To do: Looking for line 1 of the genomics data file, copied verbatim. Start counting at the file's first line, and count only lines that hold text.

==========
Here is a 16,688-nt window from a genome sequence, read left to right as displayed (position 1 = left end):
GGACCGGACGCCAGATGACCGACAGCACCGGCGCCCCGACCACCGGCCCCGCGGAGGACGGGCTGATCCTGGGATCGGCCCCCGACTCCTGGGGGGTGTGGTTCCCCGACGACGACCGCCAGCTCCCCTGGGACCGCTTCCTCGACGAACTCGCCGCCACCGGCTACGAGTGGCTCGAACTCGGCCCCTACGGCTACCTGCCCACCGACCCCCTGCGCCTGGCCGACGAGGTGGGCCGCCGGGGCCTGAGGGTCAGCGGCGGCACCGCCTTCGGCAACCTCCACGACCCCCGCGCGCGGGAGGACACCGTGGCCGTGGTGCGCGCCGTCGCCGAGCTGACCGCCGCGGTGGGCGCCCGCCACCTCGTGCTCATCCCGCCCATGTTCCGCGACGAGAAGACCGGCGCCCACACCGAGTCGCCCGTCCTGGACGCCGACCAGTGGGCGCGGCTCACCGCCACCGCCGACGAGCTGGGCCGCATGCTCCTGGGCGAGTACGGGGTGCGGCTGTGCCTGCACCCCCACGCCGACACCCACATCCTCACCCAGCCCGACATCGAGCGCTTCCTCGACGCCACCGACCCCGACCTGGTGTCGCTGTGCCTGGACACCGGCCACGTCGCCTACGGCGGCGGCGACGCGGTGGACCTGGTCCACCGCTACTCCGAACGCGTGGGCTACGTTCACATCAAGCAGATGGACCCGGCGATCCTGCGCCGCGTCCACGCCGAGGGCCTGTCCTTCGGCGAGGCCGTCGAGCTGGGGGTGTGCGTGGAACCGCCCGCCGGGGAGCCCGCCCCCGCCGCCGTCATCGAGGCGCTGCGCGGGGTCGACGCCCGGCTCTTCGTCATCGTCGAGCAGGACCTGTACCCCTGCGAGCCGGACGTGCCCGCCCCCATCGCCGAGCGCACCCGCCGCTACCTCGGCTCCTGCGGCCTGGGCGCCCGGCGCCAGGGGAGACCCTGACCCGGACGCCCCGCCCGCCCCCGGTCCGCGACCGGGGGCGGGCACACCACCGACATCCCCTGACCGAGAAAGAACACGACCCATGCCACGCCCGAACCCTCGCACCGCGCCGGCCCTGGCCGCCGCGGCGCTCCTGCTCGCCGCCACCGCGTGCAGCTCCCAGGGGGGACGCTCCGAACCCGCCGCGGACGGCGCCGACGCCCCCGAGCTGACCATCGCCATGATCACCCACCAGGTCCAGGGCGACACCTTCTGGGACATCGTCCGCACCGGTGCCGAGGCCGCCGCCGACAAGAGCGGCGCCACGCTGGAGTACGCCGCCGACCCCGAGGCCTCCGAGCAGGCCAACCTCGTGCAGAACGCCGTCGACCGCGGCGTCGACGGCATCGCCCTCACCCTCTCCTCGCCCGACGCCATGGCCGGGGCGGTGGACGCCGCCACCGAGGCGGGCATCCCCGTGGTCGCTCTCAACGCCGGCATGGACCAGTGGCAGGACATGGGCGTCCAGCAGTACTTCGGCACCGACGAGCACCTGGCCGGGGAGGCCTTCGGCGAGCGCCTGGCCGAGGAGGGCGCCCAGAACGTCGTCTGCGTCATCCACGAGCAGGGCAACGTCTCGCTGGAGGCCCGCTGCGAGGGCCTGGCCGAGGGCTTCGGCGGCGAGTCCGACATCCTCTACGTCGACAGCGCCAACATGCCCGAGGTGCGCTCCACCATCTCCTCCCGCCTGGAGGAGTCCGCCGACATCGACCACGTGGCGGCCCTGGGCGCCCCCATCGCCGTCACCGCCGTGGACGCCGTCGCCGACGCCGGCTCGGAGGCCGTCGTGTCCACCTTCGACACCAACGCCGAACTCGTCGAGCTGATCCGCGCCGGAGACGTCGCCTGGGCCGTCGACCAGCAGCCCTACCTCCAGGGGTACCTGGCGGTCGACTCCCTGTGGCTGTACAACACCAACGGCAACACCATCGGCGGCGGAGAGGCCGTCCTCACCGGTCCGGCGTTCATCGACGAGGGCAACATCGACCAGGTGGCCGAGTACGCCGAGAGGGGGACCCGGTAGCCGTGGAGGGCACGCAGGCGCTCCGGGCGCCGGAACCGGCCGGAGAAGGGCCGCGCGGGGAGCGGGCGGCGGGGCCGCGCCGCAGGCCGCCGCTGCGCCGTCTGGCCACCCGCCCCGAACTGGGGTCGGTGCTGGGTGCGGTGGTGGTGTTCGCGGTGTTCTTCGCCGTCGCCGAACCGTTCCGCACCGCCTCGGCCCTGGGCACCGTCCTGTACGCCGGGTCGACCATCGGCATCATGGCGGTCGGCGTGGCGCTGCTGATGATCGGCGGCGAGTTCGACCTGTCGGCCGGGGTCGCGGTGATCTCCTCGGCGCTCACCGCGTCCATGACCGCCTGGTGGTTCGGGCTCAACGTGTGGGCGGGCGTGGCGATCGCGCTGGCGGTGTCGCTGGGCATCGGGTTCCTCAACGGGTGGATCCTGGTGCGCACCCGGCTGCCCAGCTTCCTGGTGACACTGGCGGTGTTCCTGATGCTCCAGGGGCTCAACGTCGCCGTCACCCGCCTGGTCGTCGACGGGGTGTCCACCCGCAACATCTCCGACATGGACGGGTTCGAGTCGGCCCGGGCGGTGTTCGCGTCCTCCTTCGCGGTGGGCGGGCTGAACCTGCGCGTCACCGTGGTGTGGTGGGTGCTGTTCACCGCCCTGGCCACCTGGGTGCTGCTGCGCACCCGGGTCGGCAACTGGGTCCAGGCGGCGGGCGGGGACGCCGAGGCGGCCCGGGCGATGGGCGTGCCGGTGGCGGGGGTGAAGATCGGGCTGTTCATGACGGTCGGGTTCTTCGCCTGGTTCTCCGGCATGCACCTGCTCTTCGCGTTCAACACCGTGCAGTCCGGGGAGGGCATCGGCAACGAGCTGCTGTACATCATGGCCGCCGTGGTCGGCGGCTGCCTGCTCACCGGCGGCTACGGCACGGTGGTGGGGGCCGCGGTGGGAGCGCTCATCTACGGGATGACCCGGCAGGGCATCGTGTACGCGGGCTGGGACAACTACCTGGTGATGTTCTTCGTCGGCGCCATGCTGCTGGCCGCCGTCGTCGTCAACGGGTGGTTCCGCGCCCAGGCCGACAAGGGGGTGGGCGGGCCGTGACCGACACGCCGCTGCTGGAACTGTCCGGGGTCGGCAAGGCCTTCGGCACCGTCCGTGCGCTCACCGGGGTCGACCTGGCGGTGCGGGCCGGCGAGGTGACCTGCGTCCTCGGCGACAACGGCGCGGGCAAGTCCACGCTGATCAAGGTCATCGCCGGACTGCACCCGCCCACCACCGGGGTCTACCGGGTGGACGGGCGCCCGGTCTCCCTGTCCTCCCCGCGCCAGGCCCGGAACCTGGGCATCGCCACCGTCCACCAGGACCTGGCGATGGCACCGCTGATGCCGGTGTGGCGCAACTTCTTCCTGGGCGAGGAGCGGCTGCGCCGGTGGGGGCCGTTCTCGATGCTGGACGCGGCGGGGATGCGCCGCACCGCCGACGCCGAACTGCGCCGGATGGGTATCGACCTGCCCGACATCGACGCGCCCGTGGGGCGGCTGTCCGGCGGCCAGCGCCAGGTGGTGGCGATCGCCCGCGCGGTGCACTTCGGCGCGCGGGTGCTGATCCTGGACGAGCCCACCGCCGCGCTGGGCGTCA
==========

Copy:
Here is a 16,688-nt window from a genome sequence, read left to right as displayed (position 1 = left end):